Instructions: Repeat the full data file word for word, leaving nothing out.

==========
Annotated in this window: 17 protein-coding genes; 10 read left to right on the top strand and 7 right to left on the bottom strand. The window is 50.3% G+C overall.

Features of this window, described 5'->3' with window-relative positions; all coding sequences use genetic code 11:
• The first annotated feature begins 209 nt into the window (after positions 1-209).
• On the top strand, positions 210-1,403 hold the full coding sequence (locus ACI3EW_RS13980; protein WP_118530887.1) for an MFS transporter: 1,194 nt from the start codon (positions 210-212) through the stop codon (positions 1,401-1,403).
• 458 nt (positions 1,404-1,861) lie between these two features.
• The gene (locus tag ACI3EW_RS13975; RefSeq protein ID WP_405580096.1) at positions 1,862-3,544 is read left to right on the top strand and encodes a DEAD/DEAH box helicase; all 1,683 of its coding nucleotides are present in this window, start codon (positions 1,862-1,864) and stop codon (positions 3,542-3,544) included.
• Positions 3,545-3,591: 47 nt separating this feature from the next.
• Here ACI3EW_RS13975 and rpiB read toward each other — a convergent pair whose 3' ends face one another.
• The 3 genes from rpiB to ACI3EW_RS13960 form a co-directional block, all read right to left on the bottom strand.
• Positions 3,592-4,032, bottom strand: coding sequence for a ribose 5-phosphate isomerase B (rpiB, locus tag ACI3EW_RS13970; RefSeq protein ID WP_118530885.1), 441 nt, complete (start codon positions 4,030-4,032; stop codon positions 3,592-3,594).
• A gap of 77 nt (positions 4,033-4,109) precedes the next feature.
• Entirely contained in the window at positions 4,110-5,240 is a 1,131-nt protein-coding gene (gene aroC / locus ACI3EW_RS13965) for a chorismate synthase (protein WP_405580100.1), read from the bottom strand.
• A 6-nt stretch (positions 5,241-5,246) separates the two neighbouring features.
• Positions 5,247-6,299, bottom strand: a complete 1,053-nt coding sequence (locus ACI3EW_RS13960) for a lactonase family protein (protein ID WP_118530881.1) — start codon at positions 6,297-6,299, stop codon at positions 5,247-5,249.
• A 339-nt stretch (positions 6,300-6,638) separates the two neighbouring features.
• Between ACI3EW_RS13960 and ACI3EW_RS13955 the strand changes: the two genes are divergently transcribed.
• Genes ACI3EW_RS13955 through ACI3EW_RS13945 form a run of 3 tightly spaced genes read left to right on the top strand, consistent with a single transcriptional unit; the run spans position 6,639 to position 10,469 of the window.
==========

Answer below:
Annotated in this window: 17 protein-coding genes; 10 read left to right on the top strand and 7 right to left on the bottom strand. The window is 50.3% G+C overall.

Features of this window, described 5'->3' with window-relative positions; all coding sequences use genetic code 11:
• The first annotated feature begins 209 nt into the window (after positions 1-209).
• On the top strand, positions 210-1,403 hold the full coding sequence (locus ACI3EW_RS13980; protein WP_118530887.1) for an MFS transporter: 1,194 nt from the start codon (positions 210-212) through the stop codon (positions 1,401-1,403).
• 458 nt (positions 1,404-1,861) lie between these two features.
• The gene (locus tag ACI3EW_RS13975; RefSeq protein ID WP_405580096.1) at positions 1,862-3,544 is read left to right on the top strand and encodes a DEAD/DEAH box helicase; all 1,683 of its coding nucleotides are present in this window, start codon (positions 1,862-1,864) and stop codon (positions 3,542-3,544) included.
• Positions 3,545-3,591: 47 nt separating this feature from the next.
• Here ACI3EW_RS13975 and rpiB read toward each other — a convergent pair whose 3' ends face one another.
• The 3 genes from rpiB to ACI3EW_RS13960 form a co-directional block, all read right to left on the bottom strand.
• Positions 3,592-4,032, bottom strand: coding sequence for a ribose 5-phosphate isomerase B (rpiB, locus tag ACI3EW_RS13970; RefSeq protein ID WP_118530885.1), 441 nt, complete (start codon positions 4,030-4,032; stop codon positions 3,592-3,594).
• A gap of 77 nt (positions 4,033-4,109) precedes the next feature.
• Entirely contained in the window at positions 4,110-5,240 is a 1,131-nt protein-coding gene (gene aroC / locus ACI3EW_RS13965) for a chorismate synthase (protein WP_405580100.1), read from the bottom strand.
• A 6-nt stretch (positions 5,241-5,246) separates the two neighbouring features.
• Positions 5,247-6,299, bottom strand: a complete 1,053-nt coding sequence (locus ACI3EW_RS13960) for a lactonase family protein (protein ID WP_118530881.1) — start codon at positions 6,297-6,299, stop codon at positions 5,247-5,249.
• A 339-nt stretch (positions 6,300-6,638) separates the two neighbouring features.
• Between ACI3EW_RS13960 and ACI3EW_RS13955 the strand changes: the two genes are divergently transcribed.
• Genes ACI3EW_RS13955 through ACI3EW_RS13945 form a run of 3 tightly spaced genes read left to right on the top strand, consistent with a single transcriptional unit; the run spans position 6,639 to position 10,469 of the window.